If you know more about these Happy Meals Hot Wheels, or anything about the mystery go kart, please leave a message in the comments. All these cars are leaving the Capital Diecast Garage via my Ebay store of the same name. I will ask the purchasers whether they are Hotwheels or Happy Meal Collectors.


Update 28/10/09 - Some of these little cars sold, I was curious about the go kart so i asked the buyer what he knew about it, and why he bought it. His reply: hi damien its a toy from maccas i collect anything different from all types of cars to motorbikes i have a large collection and just keep adding thanks.

So there you go - it went to happy Happy Meal Collector!

Friday, October 16, 2009

Code 3 - A short guide to diecast car 'codes'

Every subculture has its own jargon, or shorthand. It occurred to me that some people may not know what a 'Code 3' diecast model is. A brief rundown on terminology follows.

The 'codes' relate to the condition and modifications on a particular model.

Code 1 : A standard model as it comes from the manufacturer. Only ever called a Code 1 in a guide like this.

Code 2 : A standard model from the manufacturer but with differences in packaging or badging. An example could be a promotional model of a Trabant made for say Capital Diecast Garage by the manufacturer, and I decide to rebox it or apply an extra sticker to it. Another example is the application of aftermarket decals to models such as Brock HDT Commodores that are produced without tobacco company signage in accordance with legislation.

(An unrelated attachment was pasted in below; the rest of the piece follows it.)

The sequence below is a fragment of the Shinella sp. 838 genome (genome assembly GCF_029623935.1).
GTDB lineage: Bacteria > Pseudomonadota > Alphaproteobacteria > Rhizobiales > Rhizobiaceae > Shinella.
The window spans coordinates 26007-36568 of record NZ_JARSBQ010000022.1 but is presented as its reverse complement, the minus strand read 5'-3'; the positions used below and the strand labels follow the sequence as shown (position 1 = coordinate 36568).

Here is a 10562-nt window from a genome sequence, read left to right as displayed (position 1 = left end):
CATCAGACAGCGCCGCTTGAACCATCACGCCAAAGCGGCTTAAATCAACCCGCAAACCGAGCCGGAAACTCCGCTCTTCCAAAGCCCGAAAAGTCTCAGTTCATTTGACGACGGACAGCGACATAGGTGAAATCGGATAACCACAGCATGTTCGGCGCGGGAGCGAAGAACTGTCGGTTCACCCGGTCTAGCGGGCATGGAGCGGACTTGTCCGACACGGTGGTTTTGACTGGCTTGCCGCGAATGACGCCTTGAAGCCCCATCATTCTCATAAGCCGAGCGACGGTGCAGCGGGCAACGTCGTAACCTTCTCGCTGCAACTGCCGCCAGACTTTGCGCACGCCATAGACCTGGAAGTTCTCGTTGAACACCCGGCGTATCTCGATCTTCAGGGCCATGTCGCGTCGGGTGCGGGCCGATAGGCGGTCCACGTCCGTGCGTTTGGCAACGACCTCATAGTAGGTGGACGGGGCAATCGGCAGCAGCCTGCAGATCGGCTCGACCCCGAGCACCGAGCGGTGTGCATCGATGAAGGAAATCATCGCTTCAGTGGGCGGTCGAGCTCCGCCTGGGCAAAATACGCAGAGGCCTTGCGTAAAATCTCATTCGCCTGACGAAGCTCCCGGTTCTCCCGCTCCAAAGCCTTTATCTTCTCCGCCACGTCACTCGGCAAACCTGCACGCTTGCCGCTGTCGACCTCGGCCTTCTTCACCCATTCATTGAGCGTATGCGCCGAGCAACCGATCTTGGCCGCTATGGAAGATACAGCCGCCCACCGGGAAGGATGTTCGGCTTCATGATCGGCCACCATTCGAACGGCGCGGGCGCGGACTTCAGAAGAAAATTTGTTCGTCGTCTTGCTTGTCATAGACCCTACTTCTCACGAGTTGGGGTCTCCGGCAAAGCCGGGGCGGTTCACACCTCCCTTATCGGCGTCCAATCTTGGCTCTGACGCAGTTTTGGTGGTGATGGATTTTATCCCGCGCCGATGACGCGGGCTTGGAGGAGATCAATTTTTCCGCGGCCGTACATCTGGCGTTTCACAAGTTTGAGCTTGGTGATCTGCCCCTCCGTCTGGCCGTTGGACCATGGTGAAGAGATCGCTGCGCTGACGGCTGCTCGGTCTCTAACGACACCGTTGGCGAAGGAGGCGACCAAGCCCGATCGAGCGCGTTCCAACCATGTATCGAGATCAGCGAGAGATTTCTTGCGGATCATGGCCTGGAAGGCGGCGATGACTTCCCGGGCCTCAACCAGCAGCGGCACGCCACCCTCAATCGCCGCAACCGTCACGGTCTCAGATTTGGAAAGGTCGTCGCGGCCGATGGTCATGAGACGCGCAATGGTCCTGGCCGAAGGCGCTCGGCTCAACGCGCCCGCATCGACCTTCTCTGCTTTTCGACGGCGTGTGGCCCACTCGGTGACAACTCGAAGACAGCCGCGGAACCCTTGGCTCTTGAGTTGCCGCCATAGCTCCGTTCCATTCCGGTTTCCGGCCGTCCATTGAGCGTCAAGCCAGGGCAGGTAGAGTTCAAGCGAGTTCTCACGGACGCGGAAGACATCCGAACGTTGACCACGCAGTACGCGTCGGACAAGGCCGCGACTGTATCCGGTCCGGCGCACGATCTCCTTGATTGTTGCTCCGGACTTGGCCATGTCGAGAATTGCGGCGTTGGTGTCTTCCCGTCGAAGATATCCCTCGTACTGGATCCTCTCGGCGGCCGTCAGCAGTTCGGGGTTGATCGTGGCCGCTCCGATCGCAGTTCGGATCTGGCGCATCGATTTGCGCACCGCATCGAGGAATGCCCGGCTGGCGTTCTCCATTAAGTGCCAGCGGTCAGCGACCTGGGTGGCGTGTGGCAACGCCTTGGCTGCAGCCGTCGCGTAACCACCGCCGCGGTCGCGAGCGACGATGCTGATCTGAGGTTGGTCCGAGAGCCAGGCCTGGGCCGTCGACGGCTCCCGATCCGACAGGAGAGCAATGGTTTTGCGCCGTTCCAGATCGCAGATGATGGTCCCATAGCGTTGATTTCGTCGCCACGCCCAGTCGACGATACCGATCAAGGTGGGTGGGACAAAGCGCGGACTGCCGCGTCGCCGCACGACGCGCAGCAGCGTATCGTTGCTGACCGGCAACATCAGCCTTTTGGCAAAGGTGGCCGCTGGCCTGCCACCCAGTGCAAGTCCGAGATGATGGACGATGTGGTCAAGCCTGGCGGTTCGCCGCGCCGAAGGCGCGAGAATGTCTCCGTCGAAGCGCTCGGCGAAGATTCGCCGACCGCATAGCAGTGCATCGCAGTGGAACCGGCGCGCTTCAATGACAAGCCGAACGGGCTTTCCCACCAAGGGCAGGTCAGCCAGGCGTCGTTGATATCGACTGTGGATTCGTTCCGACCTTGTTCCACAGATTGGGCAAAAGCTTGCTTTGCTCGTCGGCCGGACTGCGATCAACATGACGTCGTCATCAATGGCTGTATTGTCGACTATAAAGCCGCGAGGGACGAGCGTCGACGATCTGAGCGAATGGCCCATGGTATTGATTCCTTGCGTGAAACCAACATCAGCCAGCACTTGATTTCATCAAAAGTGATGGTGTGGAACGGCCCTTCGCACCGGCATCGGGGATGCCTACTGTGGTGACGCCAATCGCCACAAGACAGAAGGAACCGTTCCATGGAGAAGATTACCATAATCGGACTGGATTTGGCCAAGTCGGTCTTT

Many people collecting Brock cars are unwittingly becoming Code 2 artists, when they purchase decals from places such as Pattos Place to ensure that the model they have is accurate and not inaccurate.

Code 3 : Massive changes made to the appearance of the model without the permission of the manufacturer. This can include new or different decals, changing the paint scheme, different wheels, swapping components, or a massive redesign using a base model and turning it into something different. Some Code 3's are good quality, and others atrocious.

Code 3 from 'Santers Workshop' note poor painting of detail, inaccurate paint around upper doors and sloppily applied decals. Even the wheels are wrong, I doubt a taxi ever used Targa Florio mags! It looked OK in the Ebay ad. Caveat Emptor. 

If you are offered or buy a Code 3, you should be advised that it is a Code 3 and not represented as a factory original version of a particular model. That is fraud.

Some people like collecting Code 3's and others frown upon it. My opinion is that as long as its not represented as something it is not, then enjoy the Code 3. You can find interesting examples of cars which you might never see if someone hadnt attempted to Code 3 a car.

  Original Trax P76 at top, Code 3 at bottom of photo. Correct colour paint for Yellow Cab, but sloppy detail work has ruined this model.

Y22 Ford Model 'A' van 'OXO'